Peter Ball, 26 October 2017

Stock Comment - EBOS Group EBO

EBO is Australasia’s largest diversified pharmaceutical and veterinary products group. The company is the result of several large acquisitions since 2007, the most transformational of which occurred in 2013 when EBO acquired Symbion Health, Australia’s largest wholesaler of pharmaceuticals.

Over the last 12 years, EBO has become the largest independent distributor of pharmaceutical and veterinary products in Australasia. Two recent acquisitions; Masterpet (a distributor of animal care products) in 2011 and Symbion Health (Australia’s largest pharmaceutical distributor) in 2013 were of sufficient scale that they have substantially changed the nature of the business. The acquisitions shifted the mix of EBO’s revenues significantly toward Australia. EBO has continued to make smaller acquisitions to augment organic growth, for example, its 2015 acquisition of Red Seal, a maker of natural health products.

EBO has recently enjoyed good momentum, delivering a number of strong results. Organic growth has been supplemented by several smaller acquisitions (e.g. Red Seal). A large chunk of the organic earnings growth has been driven by strong over the counter sales, which is being fuelled by rampant demand from Asia and has begun to moderate. However, other parts of the business such as institutional healthcare and contract logistics are also performing well.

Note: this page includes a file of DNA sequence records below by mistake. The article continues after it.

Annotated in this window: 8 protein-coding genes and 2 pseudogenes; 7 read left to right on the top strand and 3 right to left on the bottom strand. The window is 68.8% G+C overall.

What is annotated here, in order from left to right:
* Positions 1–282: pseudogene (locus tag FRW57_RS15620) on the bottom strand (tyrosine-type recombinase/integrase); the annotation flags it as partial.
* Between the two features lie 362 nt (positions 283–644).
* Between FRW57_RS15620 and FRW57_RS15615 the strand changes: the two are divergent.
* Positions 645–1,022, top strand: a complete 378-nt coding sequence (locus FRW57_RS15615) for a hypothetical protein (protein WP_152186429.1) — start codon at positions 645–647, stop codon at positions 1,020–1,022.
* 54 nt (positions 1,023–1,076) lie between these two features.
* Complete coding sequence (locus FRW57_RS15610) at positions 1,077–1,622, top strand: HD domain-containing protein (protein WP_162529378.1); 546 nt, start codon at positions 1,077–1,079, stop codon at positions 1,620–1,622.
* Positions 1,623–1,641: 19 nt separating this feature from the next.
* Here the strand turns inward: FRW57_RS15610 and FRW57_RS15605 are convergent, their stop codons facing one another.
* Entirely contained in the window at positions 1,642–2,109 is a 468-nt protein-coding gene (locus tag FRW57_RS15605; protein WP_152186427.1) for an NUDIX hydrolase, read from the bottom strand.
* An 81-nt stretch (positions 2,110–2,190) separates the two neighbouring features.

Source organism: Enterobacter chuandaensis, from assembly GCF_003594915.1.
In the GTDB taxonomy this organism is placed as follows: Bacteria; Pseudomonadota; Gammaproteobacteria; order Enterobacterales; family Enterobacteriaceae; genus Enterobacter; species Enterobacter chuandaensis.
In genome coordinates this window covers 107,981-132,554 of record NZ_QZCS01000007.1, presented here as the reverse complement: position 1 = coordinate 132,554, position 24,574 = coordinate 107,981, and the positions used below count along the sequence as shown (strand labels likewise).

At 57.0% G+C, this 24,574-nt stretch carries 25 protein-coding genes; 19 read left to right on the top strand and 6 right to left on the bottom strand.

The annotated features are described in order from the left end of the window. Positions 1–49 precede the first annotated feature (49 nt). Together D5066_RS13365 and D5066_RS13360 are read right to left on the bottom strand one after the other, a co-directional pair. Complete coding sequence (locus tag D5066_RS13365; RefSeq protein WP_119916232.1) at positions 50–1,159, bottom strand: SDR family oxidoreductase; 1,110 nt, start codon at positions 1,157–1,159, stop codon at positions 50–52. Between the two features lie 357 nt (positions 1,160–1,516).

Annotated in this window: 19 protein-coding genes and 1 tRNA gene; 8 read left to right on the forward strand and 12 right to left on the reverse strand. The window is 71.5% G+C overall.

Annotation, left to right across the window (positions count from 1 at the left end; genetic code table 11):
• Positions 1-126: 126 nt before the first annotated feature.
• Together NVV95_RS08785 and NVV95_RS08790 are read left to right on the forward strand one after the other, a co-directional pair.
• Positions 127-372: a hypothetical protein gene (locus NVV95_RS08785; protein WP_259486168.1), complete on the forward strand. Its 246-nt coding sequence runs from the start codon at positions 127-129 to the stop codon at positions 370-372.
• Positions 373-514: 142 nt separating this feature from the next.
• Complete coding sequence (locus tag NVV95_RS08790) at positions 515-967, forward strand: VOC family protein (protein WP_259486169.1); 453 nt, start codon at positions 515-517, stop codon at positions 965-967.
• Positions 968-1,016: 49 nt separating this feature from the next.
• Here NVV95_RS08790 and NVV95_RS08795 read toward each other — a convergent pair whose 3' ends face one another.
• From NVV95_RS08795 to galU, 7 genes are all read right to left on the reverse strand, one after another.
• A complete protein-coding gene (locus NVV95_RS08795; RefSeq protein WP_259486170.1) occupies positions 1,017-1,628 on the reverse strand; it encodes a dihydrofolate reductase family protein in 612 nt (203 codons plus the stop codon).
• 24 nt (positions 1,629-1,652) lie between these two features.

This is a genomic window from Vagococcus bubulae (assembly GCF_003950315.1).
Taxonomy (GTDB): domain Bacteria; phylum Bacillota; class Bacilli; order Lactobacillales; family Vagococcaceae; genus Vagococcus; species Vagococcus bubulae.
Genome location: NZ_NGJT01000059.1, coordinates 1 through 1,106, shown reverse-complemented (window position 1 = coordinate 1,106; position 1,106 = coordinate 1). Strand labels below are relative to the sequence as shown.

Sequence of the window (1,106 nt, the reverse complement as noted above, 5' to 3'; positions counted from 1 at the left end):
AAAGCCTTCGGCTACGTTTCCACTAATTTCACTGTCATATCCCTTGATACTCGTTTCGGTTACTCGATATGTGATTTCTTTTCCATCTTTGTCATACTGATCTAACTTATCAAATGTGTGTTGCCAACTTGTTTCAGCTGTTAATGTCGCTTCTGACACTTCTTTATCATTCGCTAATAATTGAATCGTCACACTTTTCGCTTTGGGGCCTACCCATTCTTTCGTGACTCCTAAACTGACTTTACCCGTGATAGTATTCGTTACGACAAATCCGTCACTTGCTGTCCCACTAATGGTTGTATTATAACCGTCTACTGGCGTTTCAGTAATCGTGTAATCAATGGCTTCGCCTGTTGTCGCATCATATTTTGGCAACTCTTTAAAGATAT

Despite being a much larger company since the Symbion transaction, EBO has flagged further acquisitions. EBO has a strong balance sheet and existing debt facilities provide capacity for acquisitions. While EBO has a good track record in making acquisitions, a key question remains what EBO will acquire, given there are few obvious candidates in Australasia that offer synergies and are large enough to ‘move the dial’. It is likely EBO will continue to make smaller acquisitions which diversify the business away from pharmaceutical distribution.

EBO is a well managed business with solid organic growth prospects and reducing regulatory risks. The bulk of regulatory risks look to have abated for now and EBO is well placed to continue delivering organic growth and making bolt-on acquisitions. As more than 80% of EBO’s earnings are derived in Australia, EBO is a beneficiary of a weaker New Zealand dollar and is currently unhedged in this regard.

Risks to EBO include: 1) a general economic downturn in the areas that EBO operates that would negatively impact volumes and pricing, 2) unfavorable foreign exchange movements (EBO derives over 80% of earnings from Australia), and 3) a change to the current favourable industry structure via a new entrant that could increase competitive intensity and negatively impact both volumes and prices.